This answer elaborates on the answer by Paul Young.
For photons, any linear polarization can be expressed as a superposition of circular polarizations, and any circular polarization can be expressed as a superposition of linear polarizations. This does not affect the significance of Bell inequalities or the fact that they can be violated in the real world. Any single-photon polarization-state can be expressed as a superposition of any two distinct polarization-states, and any two-photon polarziation state can be expressed as a superposition of any four distinct combinations of two single-photon polarizations.
Bell inequalities refer to correlations between measurement outcomes when various observables are measured. The important things to consider in this context are (1) what observables are being measured? and (2) how was the state prepared prior to the measurement?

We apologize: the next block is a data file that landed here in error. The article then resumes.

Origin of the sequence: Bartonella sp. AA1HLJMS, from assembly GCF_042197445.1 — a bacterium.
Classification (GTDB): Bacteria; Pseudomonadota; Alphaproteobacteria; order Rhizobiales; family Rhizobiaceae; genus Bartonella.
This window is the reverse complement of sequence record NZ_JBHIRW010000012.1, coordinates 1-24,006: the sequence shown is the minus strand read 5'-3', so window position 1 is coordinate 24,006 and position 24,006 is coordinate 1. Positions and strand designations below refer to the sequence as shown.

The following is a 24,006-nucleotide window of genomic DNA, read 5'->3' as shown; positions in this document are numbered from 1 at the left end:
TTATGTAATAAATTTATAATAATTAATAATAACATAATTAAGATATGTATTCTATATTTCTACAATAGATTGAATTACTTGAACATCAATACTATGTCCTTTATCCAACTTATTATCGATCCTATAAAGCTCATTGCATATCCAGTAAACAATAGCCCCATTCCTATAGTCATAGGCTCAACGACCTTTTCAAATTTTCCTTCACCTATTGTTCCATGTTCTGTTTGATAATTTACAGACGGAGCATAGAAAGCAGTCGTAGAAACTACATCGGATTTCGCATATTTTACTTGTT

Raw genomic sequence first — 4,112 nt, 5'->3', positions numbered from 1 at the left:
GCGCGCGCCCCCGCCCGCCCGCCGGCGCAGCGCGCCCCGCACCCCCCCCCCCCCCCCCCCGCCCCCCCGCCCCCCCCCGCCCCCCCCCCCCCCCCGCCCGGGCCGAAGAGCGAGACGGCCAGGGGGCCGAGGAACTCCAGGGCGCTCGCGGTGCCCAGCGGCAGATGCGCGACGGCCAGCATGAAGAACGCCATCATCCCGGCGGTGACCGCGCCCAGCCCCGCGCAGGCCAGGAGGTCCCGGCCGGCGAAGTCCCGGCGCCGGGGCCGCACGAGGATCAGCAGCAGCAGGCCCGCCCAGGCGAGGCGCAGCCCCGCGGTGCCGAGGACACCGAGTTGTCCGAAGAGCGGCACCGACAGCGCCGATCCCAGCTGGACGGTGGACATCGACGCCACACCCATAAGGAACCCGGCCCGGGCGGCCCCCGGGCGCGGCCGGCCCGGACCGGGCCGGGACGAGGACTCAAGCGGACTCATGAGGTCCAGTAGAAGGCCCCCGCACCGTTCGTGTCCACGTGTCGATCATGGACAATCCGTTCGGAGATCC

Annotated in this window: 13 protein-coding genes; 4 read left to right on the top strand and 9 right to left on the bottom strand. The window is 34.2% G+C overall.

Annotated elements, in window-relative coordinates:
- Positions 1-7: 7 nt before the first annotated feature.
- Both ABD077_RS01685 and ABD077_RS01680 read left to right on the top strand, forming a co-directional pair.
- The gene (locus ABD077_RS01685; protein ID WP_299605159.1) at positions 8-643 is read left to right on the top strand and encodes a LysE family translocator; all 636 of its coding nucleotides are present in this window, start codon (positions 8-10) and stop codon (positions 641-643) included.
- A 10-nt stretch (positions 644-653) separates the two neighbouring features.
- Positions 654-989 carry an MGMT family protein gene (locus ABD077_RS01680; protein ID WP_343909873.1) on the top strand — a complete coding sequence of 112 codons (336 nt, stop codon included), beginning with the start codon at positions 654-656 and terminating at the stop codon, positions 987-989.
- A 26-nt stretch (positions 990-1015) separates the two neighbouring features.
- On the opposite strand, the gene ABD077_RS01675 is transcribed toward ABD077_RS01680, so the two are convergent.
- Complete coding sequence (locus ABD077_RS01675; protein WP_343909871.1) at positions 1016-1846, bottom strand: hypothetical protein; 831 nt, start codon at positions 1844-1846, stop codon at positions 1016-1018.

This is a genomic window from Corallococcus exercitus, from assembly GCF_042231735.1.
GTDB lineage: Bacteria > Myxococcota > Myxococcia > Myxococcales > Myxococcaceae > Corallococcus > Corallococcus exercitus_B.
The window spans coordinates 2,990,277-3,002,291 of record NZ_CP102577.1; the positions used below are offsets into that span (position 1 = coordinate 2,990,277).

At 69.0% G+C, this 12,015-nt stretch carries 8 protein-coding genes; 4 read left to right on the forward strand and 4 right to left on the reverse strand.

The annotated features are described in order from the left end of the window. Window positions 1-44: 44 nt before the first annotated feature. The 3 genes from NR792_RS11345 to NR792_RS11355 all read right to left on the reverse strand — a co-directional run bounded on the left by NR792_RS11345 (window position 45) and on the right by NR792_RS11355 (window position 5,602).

Many different observables relate to the polarization of a photon. One observable corresponds to L/R-circular polarization, one corresponds to V/H-linear polarization, and there are infinitely many others. We can measure any one of these at any given time. No matter what polarization the photon had prior to the measurement, if we measure the V/H-linear polarization observable (say), then the answer will come out either V-linear or H-linear. This is essentially the definition of "measuring" an observable: a measurement is any interaction that effectively projects the state onto one of that observable's eigenspaces. (Please note the word "effectively" here; this is a pragmatic statement, not a statement about how quantum theory should be "interpreted.")
In a prototypical example of "entanglement," a pair of photons is prepared in such a way that a Bell inequality is violated when particular combinations of polarization-observables are measured. The so-prepared state can be described either in terms of L/R circular polarizations or in terms of V/H linear polarizations; the two descriptions are equivalent, and how we describe the state has no bearing on the measurement outcomes.